Domestic workers Nina and Rosie: what their story says about Hong Kong 連娜與露詩:有關外籍傭工與香港的故事

Through his childhood relationship with his amahs, Nina and Rosie, Evan reflects on the relationship between a country and its people. Given what some Hong Kong people are today prepared to do to leave, he asks us to consider what type of home and relationship Hong Kong has become for some of her people. The Chinese translation is provided by Sally.

從童年時代照顧他的菲律賓家傭出發,方禮倫反思了一個國家和她的人民之間的關係。今天,不少香港人正打算離開家園,令他不禁思索這些年來,香港和她的人民之間的關係已起了微妙變化。譯文由 Sally 提供。

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For the first nine years of my life I was cared for by amahs. Nina and Rosie would tell me about their home in the Philippines. Their words and stories painted a picture in my mind of a beautiful, ramshackle place of extended families and closely-knit communities where everyone was related. It was colourful, full of life and sound, and children. Everyone was family.

The Philippines may not be as I imagined, but this misses the point. What matters was that this was a picture of the Philippines guided by Nina and Rosie’s feelings. It was a reflection of their relationship with the home they had left behind.

Much of what I imagined was also shaped by my own deep sense of need and attachment towards family. For much of my younger years I only saw my family every other weekend. Seeing and being with family was what I lived for, and it was the love that I felt during these moments that sustained me. We would gather at the home of my grandmother, my “pau pau”, where she would preside over her children and grandchildren. We were a large family in a small apartment. It was always crowded and full of noise, yet I never felt so comfortable. Dinner would inevitably take the whole day to prepare. Every evening an argument developed, often leading to shouting and in some cases tears – and yet, my quiet and withdrawn younger self would be unperturbed; something in me knew that such spite arose from the far deeper well of love that bound us all. This was not filial piety, but something far more noble and real: familial love.

I loved Nina and Rosie too, as I know they cared deeply for me. But this love, directed and between individuals, was different to the feeling of love that I felt for family. I loved my father as well. But he had left his family when he came to Hong Kong, and the bonds had diminished. As such, my love for the paternal side of my family, I’m sad to say, always felt comparatively shallow and incomplete.

domestic worker

As a child I may not have been capable of analysing or understanding the relationships that underpin migration, and why a person would leave their family for a new life abroad. But I was acutely sensitive to the human effects of such distance.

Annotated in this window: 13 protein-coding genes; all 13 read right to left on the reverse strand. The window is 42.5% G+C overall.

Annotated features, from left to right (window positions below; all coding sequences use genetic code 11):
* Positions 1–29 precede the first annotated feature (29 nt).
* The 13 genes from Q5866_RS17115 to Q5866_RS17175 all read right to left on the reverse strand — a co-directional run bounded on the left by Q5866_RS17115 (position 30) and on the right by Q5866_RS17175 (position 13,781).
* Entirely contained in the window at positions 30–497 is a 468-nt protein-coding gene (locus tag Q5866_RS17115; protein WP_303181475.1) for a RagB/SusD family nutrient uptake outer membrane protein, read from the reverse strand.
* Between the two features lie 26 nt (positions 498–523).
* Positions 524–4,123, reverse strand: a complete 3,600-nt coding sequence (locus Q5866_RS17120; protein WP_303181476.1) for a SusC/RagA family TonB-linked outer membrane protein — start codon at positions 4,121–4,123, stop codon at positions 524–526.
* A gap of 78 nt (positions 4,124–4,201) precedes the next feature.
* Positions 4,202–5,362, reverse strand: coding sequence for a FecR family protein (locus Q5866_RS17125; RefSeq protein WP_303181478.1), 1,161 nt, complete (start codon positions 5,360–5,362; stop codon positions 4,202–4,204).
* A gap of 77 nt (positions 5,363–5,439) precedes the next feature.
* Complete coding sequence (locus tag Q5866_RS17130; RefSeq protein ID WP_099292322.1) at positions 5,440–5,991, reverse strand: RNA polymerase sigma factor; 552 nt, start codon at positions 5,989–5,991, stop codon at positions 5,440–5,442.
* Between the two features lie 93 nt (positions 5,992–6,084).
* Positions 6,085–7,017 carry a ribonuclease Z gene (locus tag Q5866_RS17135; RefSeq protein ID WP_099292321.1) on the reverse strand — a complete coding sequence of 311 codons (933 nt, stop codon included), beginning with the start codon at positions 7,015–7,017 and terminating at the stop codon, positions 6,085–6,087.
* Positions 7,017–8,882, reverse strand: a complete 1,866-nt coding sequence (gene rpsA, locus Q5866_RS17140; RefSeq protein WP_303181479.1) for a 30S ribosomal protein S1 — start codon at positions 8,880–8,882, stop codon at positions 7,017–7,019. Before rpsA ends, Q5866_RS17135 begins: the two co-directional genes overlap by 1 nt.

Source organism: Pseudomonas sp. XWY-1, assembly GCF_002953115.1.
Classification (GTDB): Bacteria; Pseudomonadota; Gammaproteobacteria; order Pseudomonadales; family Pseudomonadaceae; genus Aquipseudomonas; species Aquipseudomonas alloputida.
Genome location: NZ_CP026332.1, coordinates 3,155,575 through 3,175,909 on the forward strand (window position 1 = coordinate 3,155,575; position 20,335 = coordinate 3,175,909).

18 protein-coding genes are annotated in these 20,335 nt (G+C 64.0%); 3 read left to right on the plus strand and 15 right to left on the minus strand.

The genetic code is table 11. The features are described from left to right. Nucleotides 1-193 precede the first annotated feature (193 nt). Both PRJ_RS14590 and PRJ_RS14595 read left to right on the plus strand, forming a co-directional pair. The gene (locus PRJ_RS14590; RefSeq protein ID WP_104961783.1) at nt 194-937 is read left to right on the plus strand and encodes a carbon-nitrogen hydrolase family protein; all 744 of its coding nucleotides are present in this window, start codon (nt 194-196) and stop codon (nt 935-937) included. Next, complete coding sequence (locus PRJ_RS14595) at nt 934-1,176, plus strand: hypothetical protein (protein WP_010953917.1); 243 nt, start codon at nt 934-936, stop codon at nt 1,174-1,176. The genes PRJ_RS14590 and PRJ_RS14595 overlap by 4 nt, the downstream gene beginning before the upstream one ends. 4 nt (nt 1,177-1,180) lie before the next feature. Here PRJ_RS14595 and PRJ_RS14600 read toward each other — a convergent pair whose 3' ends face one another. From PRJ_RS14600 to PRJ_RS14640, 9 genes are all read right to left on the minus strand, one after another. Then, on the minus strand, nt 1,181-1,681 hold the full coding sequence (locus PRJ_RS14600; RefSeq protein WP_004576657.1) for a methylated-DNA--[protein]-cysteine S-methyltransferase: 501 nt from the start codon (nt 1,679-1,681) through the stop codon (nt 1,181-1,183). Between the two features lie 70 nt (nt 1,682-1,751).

I was sensitive to the love Nina and Rosie had for their own families and for their own home. In the Philippines they had been school teachers and nurses. They had a home, roots within a community, and the love of family. Here, in a foreign land, in the midst of a society that looked down on their race, culture and the colour of their skin, they were “mere” amahs and maids. They lived unloved and alone beyond the kitchen, by the laundry room, beside the washing machine in the smallest, saddest room in the house.

Nina and Rosie chose to come to Hong Kong to work as domestic helpers. Like my father, they accepted a mercenary position, following the money away from home. But unlike my father, they came very much as second-class citizens; to live, work and be treated as second-class people.

As I grew older I began to learn about the country that was the Philippines. I learned about Ferdinand Marcos and his family, and the network of elites that ran the country. I was appalled by these families, and the system and values by which they allowed greed to blind them. New terms entered my expanding vocabulary, among them “developing world”, “basket case” and “banana republic”.

The Philippines became a place I learned to look down upon. It was not because I thought Hong Kong was richer, more developed or had a stronger economy, but because it was, in my young eyes, a place that offered no future for its people. This is why it was a basket case. Herein lay its shame.

Hong Kong too had its fair share of poverty and social injustice. From a young age I was told about the work of Elsie Tu, a lady I came to respect and, in more recent times, have come to know. But it was through my own family, in particular through one of my aunts, that the shameful conditions that existed here were felt.